National Financial Literacy Month is a Chance to Start Good Habits
Originally posted onÂ CUInsight.com.
This article references a study done by Discover, the NAFCU Services Preferred Partner forÂ Debit Card Programs and Debit Networks.
Itâs no coincidence that National Financial Literacy Month falls in April, the height of tax season. It seems like there are some teachable moments to be found while scrutinizing every financial decision of the past year. Tax preparation reminds me of holiday get-togethers where the family examines every bad idea everyone has ever had. But doing your taxes shouldnât be like judgment day at the Santos dinner table. By developing good financial habits, especially at a younger age, managing your money can be a breeze.
National Financial Literacy Month is recognized as an opportunity to promote good financial habits through savings, smart purchases, and long-term personal financial planning to meet oneâs life goals. Sound familiar? This is what credit unions do every day, of every month. Credit unions have a long history of helping their members make effective financial choices by offering better service, low fees, and financial education. Tools such asÂ CULookup.com, NAFCU Servicesâ credit union locator website, offer personal finance calculators covering topics such as home buying, saving, borrowing, retirement and auto financing (also available free of charge for NAFCU Members to use on their websites). The site also includes links to personal financial education resources.
I wish I knew then what I know now
Trust me, trial and error is not a good method for managing your finances. Developing good financial habits at a younger age can save a lot of money (and tax-time angst!) in the long run. As a trusted source of financial education, credit unions are in a unique position to prepare their student members for a lifetime of good financial decisions. A recent survey byÂ Discover Financial ServicesÂ (the NAFCU Services Preferred Partner for Debit Card Programs and Debit Networks) found there is a need for financial education in schools as students have some financial knowledge, but lack tools and know-how. Moreover, ââ¦students who discuss personal finances at home and at school are more happy, confident, and knowledgeable about life after graduation than those who do not.â Happy, confident, and knowledgeable about life sounds like a great way to enter adulthood.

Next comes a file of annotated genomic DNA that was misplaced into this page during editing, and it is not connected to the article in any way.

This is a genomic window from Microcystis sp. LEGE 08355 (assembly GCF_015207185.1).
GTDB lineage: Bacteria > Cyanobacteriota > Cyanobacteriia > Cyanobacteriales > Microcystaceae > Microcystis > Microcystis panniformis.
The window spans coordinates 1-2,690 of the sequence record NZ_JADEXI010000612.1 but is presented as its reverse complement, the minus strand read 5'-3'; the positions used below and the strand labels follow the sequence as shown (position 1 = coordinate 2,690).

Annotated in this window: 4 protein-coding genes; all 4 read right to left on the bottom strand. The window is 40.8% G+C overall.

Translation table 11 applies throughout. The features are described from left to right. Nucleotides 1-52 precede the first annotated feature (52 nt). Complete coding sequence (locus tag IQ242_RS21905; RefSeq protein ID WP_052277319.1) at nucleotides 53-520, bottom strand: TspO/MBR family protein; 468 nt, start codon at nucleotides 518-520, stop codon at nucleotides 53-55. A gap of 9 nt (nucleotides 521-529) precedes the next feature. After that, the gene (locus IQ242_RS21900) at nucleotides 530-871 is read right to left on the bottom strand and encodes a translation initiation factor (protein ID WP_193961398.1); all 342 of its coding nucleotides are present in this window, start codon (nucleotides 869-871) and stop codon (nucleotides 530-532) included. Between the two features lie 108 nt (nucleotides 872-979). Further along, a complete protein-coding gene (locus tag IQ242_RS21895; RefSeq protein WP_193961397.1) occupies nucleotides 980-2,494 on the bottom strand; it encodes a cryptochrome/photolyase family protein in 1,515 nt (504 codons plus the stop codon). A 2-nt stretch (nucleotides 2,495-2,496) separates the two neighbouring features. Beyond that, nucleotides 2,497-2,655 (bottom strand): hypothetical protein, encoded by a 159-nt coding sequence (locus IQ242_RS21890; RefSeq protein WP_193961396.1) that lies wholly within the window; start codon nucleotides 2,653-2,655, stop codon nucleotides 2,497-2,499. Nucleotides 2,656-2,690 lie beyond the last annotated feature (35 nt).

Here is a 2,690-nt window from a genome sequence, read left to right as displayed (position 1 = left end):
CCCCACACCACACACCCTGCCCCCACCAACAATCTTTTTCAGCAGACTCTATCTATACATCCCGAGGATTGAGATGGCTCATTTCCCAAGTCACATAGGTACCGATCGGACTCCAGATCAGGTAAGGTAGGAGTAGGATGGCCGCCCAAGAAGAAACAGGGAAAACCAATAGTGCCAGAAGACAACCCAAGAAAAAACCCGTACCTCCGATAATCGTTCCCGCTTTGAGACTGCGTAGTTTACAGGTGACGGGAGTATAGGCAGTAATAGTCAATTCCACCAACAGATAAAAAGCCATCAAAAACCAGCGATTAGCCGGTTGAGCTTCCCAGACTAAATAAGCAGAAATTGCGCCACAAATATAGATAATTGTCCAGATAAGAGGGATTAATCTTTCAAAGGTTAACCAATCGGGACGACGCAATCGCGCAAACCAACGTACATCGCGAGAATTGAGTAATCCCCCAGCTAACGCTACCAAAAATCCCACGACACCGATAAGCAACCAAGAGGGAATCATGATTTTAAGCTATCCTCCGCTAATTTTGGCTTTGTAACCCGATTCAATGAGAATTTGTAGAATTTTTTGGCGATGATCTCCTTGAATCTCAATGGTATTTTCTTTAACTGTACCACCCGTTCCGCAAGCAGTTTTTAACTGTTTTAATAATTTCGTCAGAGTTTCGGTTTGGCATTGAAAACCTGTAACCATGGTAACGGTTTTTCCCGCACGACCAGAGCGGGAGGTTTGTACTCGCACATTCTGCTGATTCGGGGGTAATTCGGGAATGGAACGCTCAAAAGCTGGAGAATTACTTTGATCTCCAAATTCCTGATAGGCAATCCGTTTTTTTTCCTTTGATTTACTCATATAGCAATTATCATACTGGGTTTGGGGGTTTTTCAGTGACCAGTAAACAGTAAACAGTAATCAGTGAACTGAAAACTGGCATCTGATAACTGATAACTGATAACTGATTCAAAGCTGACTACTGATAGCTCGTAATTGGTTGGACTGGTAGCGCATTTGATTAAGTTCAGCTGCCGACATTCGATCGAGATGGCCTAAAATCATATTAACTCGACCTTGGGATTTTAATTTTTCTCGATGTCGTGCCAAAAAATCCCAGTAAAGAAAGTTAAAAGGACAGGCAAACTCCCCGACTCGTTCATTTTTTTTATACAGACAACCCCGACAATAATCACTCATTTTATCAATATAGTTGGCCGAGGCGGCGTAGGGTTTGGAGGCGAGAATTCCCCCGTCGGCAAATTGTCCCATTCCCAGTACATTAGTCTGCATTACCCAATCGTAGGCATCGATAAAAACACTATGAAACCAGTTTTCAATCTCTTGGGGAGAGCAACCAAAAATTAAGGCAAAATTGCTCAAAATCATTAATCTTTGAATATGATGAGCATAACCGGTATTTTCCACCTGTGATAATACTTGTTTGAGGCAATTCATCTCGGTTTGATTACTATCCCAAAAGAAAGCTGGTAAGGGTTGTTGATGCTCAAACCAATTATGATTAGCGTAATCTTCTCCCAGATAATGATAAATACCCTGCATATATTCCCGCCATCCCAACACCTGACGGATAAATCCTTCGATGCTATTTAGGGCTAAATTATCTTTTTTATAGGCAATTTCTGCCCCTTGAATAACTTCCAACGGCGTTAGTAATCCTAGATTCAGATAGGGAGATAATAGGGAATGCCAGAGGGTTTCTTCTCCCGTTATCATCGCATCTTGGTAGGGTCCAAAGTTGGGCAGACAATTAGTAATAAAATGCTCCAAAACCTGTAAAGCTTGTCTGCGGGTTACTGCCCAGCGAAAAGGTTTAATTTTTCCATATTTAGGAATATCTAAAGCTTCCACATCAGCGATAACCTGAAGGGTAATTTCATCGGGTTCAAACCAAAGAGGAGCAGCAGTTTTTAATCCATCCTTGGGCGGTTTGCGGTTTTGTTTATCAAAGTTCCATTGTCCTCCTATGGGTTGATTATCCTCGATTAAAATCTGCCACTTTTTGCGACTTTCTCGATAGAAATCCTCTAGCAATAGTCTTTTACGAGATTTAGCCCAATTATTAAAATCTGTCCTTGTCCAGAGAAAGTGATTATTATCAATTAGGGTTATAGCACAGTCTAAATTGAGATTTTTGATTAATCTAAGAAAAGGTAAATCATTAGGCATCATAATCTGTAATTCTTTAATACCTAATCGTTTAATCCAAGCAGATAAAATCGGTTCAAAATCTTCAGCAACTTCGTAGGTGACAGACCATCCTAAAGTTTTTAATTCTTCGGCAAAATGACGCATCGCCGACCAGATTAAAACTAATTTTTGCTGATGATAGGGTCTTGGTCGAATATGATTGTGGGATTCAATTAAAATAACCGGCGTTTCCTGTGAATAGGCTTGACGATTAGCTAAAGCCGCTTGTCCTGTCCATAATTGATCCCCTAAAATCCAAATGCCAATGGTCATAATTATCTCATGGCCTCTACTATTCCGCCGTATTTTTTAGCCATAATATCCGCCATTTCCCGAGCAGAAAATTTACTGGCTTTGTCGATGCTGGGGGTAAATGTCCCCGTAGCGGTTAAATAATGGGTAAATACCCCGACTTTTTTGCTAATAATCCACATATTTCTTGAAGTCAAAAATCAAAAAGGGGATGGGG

Discover commissioned the survey to measure high school seniorsâ financial knowledge and outlook as they prepared to graduate. Some of the key findings include:
- The majority of students are earning their own spending money, planning on paying for expenses when they graduate, and intending to work while in college
- Personal finance was ranked as the most important subject they needed to learn for future success but less than one third have taken a personal finance course
- One third say theyâve already encountered issues with managing their own finances
- Forty-five percent do not use a budget
I encourage you to check out the full findings for more eye-openers. I promise youâll be motivated to implement a financial literacy program if you donât already have one.Â View survey findings Â»
CULookup.comÂ offers several resources for financial education, including personal financial calculators that are free for NAFCU members to use on their websites. You can also just link directly to the calculator page.
MyCreditUnion.gov is NCUAâs financial education site. Youâll find resources for all age groups.
Pathway to Financial SuccessÂ is Discoverâs initiative to bring financial education into public high schools. Lessons plans, talking points, and other literacy tools are available.
How is your credit union promoting National Financial Literacy Month? Do you already have, or are planning, a financial literacy program for youth?
Discover is the NAFCU Services Preferred Partner for Debit Card Programs and Debit Networks.
For contact info and more educational resources, visit:Â http://www.nafcu.org/discover.